chapter  16
The Form of Resistance: Literary Narration and Contemporary Radical Political Experience
Pages 15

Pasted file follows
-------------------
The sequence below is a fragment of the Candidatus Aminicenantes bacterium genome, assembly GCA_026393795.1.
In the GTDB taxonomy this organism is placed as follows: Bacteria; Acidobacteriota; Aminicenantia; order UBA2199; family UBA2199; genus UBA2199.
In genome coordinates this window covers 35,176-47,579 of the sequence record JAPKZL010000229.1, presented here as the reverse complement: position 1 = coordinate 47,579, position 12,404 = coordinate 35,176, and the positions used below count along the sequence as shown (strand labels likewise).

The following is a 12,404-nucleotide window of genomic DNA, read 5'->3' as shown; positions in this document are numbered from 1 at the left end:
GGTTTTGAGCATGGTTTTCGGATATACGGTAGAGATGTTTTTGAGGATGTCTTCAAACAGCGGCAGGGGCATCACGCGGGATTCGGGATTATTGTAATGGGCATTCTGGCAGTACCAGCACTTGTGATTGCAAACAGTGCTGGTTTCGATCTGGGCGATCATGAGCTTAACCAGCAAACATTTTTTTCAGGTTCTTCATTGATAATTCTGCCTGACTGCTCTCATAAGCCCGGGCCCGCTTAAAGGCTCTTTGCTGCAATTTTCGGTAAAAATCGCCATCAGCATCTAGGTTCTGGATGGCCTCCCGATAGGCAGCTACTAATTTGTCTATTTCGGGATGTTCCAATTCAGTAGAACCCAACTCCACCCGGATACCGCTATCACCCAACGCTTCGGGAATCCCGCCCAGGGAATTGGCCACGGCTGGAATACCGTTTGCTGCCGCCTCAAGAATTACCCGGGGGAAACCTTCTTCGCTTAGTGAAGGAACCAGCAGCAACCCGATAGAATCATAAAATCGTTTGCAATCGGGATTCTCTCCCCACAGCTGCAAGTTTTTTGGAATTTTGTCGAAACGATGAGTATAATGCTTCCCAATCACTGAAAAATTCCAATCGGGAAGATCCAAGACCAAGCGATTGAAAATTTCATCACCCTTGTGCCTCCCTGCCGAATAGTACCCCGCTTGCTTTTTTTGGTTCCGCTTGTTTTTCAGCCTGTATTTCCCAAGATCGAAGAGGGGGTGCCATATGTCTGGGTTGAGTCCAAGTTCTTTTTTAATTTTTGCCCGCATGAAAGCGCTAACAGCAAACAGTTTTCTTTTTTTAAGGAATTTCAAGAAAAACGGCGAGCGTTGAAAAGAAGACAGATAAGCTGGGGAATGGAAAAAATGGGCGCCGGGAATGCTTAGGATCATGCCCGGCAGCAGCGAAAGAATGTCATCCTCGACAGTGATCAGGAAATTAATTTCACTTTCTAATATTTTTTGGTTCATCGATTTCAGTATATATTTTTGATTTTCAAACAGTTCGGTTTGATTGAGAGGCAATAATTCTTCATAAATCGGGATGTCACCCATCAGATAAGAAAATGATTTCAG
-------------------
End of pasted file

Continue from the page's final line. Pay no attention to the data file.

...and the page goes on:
In 2013, as we find ourselves in the middle of another wave of popular protests arising globally with what seems a spontaneous ease, it is appropriate to begin by quoting from a recent article that frames this situation in a paradigmatic manner. The journal in which the article was published (ROAR Magazine: Reflections on a Revolution) describes itself somewhat poetically as “the online journal of the radical imagination that seeks to amplify the voice of our generation amid the clamorous cacophony of a rapidly changing world.” The article begins with a curiously symptomatic remark that reads like a back-cover blurb of a Thomas Pynchon novel: “What do a park in Istanbul, a baby in Sarajevo, a security chief in Sofia, a TV station in Athens and bus tickets in Sao Paulo have in common? However random the sequence may seem at first, a common theme runs through and connects all of them.” That much is certainly true, it does not take a very precise analytical instrument to notice there might be a common logic to these events. In fact, the global solidarity of the protesters-Turkish flags in Brazil, and vice versa-makes it plain to see.